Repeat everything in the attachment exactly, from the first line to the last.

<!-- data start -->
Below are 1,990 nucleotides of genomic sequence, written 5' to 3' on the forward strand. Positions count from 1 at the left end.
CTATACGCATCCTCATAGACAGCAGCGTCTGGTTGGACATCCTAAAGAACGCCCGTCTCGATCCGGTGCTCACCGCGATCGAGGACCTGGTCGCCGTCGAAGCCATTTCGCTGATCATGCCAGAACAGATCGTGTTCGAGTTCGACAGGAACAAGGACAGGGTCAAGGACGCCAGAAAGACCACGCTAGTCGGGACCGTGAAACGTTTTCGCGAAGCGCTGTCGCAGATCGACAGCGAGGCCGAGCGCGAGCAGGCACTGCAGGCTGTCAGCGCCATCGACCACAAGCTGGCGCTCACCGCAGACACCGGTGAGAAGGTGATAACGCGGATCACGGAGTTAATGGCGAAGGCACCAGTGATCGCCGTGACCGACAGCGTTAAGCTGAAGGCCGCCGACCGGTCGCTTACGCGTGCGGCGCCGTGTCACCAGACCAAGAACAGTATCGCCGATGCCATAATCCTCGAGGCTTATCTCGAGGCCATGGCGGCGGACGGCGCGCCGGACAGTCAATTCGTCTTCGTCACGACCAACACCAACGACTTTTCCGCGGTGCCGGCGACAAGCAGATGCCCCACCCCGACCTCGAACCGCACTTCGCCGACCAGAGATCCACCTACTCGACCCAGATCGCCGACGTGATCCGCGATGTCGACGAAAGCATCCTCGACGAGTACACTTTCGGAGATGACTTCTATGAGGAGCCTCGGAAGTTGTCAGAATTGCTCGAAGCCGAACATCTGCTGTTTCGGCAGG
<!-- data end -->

Below are 1,990 nucleotides of genomic sequence, written 5' to 3' on the forward strand. Positions count from 1 at the left end.
CTATACGCATCCTCATAGACAGCAGCGTCTGGTTGGACATCCTAAAGAACGCCCGTCTCGATCCGGTGCTCACCGCGATCGAGGACCTGGTCGCCGTCGAAGCCATTTCGCTGATCATGCCAGAACAGATCGTGTTCGAGTTCGACAGGAACAAGGACAGGGTCAAGGACGCCAGAAAGACCACGCTAGTCGGGACCGTGAAACGTTTTCGCGAAGCGCTGTCGCAGATCGACAGCGAGGCCGAGCGCGAGCAGGCACTGCAGGCTGTCAGCGCCATCGACCACAAGCTGGCGCTCACCGCAGACACCGGTGAGAAGGTGATAACGCGGATCACGGAGTTAATGGCGAAGGCACCAGTGATCGCCGTGACCGACAGCGTTAAGCTGAAGGCCGCCGACCGGTCGCTTACGCGTGCGGCGCCGTGTCACCAGACCAAGAACAGTATCGCCGATGCCATAATCCTCGAGGCTTATCTCGAGGCCATGGCGGCGGACGGCGCGCCGGACAGTCAATTCGTCTTCGTCACGACCAACACCAACGACTTTTCCGCGGTGCCGGCGACAAGCAGATGCCCCACCCCGACCTCGAACCGCACTTCGCCGACCAGAGATCCACCTACTCGACCCAGATCGCCGACGTGATCCGCGATGTCGACGAAAGCATCCTCGACGAGTACACTTTCGGAGATGACTTCTATGAGGAGCCTCGGAAGTTGTCAGAATTGCTCGAAGCCGAACATCTGCTGTTTCGGCAGG